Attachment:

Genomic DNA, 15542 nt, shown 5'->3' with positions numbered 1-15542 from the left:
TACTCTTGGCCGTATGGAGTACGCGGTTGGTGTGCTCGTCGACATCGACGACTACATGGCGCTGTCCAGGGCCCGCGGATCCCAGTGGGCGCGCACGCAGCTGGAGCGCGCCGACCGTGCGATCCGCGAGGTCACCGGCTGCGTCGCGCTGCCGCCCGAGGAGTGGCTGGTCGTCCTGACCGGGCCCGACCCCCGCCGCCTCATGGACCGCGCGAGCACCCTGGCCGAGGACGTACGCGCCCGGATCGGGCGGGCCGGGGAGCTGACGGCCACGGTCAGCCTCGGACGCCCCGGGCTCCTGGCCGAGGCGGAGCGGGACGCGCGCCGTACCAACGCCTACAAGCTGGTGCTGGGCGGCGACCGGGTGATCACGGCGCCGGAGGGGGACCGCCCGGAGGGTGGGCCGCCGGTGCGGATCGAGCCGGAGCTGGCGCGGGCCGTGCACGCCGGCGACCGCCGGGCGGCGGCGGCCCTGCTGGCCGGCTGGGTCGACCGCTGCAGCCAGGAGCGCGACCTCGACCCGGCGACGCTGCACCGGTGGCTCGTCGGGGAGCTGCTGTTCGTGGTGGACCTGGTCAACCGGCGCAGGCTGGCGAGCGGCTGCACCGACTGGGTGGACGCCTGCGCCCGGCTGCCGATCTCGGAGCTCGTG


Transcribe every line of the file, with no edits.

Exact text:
Genomic DNA, 15542 nt, shown 5'->3' with positions numbered 1-15542 from the left:
TACTCTTGGCCGTATGGAGTACGCGGTTGGTGTGCTCGTCGACATCGACGACTACATGGCGCTGTCCAGGGCCCGCGGATCCCAGTGGGCGCGCACGCAGCTGGAGCGCGCCGACCGTGCGATCCGCGAGGTCACCGGCTGCGTCGCGCTGCCGCCCGAGGAGTGGCTGGTCGTCCTGACCGGGCCCGACCCCCGCCGCCTCATGGACCGCGCGAGCACCCTGGCCGAGGACGTACGCGCCCGGATCGGGCGGGCCGGGGAGCTGACGGCCACGGTCAGCCTCGGACGCCCCGGGCTCCTGGCCGAGGCGGAGCGGGACGCGCGCCGTACCAACGCCTACAAGCTGGTGCTGGGCGGCGACCGGGTGATCACGGCGCCGGAGGGGGACCGCCCGGAGGGTGGGCCGCCGGTGCGGATCGAGCCGGAGCTGGCGCGGGCCGTGCACGCCGGCGACCGCCGGGCGGCGGCGGCCCTGCTGGCCGGCTGGGTCGACCGCTGCAGCCAGGAGCGCGACCTCGACCCGGCGACGCTGCACCGGTGGCTCGTCGGGGAGCTGCTGTTCGTGGTGGACCTGGTCAACCGGCGCAGGCTGGCGAGCGGCTGCACCGACTGGGTGGACGCCTGCGCCCGGCTGCCGATCTCGGAGCTCGTG